Romney: Up until 2011, Romney publicly declared himself pro-life, said he didn’t support federally funding abortions and advocated overturning Roe v. Wade. After winning the GOP nomination in 2012, he said he wouldn’t make abortion legislation part of his presidential agenda – a move to appeal to female voters, critics said.
Bush: Despite mounting evidence that climate change threatens the environment, Bush has long been a skeptic. “I think global warming may be real,” he said in a 2011 Fox interview. He added there is a dispute among scientists as to the source of the problem. His views haven’t changed much since then, and he says he fears that harsh restrictions on carbon emissions would harm the U.S. industrial base.
Romney: He waivered on how he would address the threat of climate change. He’s acknowledged the planet is warming up and something must be done to address it, yet he hasn’t publicly accepted the cause of global warming and is staunchly opposed to President Obama’s executive actions to reduce carbon emissions. “We don’t know what’s causing climate change on this planet, and the idea of spending trillions and trillions of dollars to try and reduce CO2 emissions is not the right course for us” he said during the 2012 presidential campaign.
Bush: Like his father and brother, Jeb Bush is a staunch foreign policy interventionist who has been critical of Obama’s defense and foreign policy stewardship. In a recent speech, he complained the U.S. has been steadily pulling back or retrenching. He sounded notes of concerns on nearly every quarter of the world, including Russia, China, Venezuela, Iran, Iraq and Afghanistan, according to The Miami Herald. He joined other Florida politicians in condemning Obama’s decision to restore diplomatic relations with Cuba.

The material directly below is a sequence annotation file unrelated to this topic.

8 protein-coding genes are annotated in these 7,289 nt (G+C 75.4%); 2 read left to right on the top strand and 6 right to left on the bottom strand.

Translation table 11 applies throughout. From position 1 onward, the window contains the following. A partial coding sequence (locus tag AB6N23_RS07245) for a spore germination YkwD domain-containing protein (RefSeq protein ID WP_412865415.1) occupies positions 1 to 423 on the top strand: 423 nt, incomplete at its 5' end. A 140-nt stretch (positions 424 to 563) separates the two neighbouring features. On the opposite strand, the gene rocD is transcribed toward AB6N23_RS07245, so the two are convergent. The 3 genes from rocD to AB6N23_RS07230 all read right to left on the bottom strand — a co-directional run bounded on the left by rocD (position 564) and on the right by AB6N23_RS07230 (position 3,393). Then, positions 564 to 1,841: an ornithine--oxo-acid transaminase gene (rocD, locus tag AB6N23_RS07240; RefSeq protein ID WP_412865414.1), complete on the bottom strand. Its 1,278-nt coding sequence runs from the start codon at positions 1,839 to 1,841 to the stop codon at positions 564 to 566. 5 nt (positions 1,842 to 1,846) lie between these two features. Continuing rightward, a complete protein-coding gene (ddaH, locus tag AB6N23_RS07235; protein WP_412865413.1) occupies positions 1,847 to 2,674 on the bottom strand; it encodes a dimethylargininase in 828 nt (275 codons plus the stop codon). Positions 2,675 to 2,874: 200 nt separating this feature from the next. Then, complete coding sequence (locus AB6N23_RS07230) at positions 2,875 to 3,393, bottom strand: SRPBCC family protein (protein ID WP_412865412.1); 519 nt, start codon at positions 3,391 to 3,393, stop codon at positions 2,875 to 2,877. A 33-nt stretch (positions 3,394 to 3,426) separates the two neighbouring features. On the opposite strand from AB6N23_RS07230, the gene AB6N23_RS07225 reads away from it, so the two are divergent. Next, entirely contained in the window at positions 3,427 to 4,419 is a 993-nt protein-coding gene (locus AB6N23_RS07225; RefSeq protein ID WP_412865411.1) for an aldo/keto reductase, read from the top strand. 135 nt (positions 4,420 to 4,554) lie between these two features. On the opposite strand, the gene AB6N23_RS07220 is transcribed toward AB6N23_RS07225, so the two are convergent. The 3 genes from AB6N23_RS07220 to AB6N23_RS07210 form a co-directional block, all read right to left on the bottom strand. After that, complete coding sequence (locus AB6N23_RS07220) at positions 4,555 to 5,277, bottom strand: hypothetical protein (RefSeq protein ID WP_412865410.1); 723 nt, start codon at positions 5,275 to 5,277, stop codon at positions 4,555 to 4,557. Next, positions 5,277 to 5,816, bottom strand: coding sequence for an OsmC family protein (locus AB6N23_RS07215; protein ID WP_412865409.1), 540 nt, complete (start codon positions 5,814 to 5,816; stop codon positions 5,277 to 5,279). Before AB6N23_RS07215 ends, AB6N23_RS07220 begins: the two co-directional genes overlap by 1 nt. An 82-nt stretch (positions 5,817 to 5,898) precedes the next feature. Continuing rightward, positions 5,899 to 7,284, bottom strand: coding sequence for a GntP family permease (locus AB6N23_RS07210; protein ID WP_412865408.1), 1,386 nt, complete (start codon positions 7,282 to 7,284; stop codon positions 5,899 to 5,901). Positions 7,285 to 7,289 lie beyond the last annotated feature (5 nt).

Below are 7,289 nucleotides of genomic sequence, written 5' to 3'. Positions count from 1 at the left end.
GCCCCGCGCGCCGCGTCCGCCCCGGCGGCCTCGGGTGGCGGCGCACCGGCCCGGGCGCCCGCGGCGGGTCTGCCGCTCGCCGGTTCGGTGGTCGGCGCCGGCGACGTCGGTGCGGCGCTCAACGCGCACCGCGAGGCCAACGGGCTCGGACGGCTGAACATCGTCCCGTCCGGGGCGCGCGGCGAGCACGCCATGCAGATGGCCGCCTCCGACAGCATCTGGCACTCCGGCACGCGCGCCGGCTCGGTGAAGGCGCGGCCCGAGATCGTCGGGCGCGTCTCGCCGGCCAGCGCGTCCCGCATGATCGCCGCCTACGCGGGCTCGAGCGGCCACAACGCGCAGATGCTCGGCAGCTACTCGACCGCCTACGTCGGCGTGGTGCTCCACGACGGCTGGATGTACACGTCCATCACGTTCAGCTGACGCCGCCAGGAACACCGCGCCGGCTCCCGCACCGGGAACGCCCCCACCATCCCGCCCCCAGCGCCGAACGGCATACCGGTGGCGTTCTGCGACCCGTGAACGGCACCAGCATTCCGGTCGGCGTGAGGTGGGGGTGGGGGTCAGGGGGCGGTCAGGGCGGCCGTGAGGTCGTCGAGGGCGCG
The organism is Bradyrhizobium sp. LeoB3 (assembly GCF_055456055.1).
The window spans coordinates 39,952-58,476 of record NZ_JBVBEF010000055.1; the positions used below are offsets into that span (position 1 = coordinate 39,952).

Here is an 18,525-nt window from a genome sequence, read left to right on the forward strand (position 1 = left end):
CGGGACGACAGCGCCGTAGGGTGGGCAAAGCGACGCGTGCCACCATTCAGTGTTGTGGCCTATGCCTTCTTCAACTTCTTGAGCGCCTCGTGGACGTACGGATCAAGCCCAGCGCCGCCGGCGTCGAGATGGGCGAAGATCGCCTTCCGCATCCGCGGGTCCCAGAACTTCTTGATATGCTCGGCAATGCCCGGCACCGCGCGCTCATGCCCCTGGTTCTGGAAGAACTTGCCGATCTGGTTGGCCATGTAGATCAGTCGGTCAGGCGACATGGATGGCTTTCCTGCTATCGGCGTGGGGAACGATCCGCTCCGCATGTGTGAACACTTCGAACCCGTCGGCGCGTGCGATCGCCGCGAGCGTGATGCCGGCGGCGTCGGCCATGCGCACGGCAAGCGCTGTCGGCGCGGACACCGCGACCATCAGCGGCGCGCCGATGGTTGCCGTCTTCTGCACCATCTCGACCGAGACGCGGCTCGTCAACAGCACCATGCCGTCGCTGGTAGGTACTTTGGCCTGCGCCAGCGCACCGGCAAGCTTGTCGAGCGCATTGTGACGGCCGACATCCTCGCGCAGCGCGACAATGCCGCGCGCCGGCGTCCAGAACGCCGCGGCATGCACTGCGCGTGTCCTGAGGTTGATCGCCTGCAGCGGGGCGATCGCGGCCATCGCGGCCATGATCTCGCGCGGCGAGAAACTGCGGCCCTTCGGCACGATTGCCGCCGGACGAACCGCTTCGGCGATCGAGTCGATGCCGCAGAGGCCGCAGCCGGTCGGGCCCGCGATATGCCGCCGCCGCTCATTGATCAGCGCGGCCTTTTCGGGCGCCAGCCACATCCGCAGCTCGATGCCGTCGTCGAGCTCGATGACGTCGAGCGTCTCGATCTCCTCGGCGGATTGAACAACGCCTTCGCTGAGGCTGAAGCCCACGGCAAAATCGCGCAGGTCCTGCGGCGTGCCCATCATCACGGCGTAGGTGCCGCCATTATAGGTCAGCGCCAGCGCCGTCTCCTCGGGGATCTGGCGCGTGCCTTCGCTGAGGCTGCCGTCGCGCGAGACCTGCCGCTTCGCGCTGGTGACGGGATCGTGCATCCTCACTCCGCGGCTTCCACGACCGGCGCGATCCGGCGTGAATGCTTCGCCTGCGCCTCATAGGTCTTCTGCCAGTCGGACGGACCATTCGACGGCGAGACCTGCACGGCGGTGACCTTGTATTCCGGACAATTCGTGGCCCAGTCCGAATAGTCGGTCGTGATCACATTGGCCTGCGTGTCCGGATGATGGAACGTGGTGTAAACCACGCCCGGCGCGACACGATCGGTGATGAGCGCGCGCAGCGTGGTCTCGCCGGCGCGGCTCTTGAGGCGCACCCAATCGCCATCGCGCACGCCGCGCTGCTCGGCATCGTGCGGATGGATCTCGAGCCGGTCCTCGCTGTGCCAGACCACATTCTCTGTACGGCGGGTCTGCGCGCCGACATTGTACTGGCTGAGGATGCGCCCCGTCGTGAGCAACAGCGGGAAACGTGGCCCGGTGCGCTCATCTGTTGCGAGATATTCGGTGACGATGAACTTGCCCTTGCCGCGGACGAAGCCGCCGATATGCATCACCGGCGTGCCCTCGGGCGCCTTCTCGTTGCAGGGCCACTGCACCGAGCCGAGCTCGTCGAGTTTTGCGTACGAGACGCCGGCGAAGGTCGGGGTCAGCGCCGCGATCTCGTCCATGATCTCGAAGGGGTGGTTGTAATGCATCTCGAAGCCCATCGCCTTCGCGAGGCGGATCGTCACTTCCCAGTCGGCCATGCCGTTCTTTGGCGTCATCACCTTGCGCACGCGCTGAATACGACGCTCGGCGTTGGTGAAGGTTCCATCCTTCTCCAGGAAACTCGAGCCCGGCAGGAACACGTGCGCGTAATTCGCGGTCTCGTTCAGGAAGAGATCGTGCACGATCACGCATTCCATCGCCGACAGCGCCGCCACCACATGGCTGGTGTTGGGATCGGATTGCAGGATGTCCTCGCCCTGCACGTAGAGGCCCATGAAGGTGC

Romney: He has publicly supported the use of “boots on the ground” to address the growing threat of ISIS in Iraq and Syria. He’s been extremely critical of Obama’s action to combat ISIS and told CBS’s Face the Nation more must be done: “When the president says, for instance, that ISIS is a cancer and it must be eliminated, he’s right. But you don’t say, ‘Well, we’re only going to use the following tools in doing so.’ You say, ‘We’re going to do whatever it takes.’” Romney has also been highly critical of Obama’s defense cuts. In 2012, he campaigned to increase the size of the Pentagon’s budget, saying he wanted to increase the military’s size by at least 100,000 troops.
Bush: For years Bush has called the Affordable Care Act “flawed to its core” and a big political problem for Democrats. Unlike other Republicans who have repeatedly called for repeal or dismantlement, Bush has counseled standing back and basically letting the health insurance program collapse of its own weight. He says Republicans should rally round an alternative program with a much lower cost and improved quality based on free market principles.
Romney: He has routinely criticized Obamacare, which was largely modeled after his own health care plan in Massachusetts when he was governor. In a 2012 op-ed in USA Today, Romney called for repealing Obamacare – saying the program was “an unfolding disaster for the American economy, a budget-busting entitlement, and a dramatic new federal intrusion into our lives.” Instead of Obamacare, Romney says health care reform should be done at the state level. “What we need is a free market, federalist approach to making quality, affordable health insurance available to every American.”